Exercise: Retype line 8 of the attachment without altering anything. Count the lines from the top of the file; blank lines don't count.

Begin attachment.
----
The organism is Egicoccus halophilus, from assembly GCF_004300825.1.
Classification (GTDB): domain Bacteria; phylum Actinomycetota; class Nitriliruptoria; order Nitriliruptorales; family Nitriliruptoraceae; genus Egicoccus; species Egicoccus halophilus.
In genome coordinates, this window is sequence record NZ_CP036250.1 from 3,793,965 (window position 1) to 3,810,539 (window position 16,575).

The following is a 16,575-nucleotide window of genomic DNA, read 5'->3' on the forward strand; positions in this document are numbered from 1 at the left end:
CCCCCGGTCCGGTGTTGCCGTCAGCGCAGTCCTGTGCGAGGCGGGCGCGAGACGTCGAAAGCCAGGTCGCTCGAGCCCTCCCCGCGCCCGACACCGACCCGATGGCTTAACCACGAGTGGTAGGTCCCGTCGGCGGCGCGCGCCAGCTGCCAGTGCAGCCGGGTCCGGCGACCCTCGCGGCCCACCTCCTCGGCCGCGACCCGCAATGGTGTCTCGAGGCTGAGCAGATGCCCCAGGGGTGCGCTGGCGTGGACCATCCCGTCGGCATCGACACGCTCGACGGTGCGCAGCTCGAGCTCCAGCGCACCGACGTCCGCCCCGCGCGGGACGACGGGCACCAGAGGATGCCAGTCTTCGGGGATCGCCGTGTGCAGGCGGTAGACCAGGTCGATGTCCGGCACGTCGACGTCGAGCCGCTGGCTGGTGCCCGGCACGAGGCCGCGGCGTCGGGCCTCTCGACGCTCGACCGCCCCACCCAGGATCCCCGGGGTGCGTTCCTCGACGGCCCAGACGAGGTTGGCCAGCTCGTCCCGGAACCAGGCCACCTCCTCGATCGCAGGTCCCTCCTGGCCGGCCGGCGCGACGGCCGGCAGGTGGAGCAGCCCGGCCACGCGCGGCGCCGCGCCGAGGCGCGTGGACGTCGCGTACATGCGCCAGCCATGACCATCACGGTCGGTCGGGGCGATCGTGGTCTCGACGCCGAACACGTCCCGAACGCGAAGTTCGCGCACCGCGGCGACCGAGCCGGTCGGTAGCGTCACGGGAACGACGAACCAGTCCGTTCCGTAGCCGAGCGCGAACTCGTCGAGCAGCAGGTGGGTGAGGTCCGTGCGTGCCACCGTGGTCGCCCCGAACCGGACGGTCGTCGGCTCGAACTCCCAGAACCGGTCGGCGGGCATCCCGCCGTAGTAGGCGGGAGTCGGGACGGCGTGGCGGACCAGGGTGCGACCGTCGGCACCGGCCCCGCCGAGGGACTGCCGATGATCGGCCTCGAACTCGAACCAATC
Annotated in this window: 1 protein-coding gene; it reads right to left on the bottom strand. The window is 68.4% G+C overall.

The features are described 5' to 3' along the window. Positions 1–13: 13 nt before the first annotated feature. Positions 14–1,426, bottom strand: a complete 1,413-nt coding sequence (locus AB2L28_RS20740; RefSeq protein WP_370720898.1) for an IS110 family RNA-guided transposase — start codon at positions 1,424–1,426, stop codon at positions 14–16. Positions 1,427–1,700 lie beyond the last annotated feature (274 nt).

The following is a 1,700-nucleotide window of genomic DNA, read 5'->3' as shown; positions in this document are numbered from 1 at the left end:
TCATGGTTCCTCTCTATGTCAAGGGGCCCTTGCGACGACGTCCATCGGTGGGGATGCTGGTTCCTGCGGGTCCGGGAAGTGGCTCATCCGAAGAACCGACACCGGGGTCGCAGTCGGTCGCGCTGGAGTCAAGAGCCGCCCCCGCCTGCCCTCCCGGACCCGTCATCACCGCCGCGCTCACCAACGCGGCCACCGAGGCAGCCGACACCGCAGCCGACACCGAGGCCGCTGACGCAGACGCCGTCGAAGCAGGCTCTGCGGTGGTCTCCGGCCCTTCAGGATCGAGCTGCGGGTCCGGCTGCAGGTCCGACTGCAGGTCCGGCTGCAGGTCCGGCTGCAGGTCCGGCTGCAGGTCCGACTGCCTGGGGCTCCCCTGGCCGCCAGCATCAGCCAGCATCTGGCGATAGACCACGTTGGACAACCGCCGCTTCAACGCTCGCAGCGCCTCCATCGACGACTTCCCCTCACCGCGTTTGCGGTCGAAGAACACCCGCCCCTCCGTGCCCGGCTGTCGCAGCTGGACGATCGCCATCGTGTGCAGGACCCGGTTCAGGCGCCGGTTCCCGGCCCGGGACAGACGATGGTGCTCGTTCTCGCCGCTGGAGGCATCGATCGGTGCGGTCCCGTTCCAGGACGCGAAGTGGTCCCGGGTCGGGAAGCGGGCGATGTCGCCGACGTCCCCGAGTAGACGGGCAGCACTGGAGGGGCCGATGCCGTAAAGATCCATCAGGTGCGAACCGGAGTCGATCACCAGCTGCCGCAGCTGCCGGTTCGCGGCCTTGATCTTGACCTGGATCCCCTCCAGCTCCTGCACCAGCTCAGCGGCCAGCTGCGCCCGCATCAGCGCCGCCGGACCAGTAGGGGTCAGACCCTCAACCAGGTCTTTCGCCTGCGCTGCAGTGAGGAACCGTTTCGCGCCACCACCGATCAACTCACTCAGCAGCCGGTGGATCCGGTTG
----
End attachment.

The following is a 1,700-nucleotide window of genomic DNA, read 5'->3' as shown; positions in this document are numbered from 1 at the left end: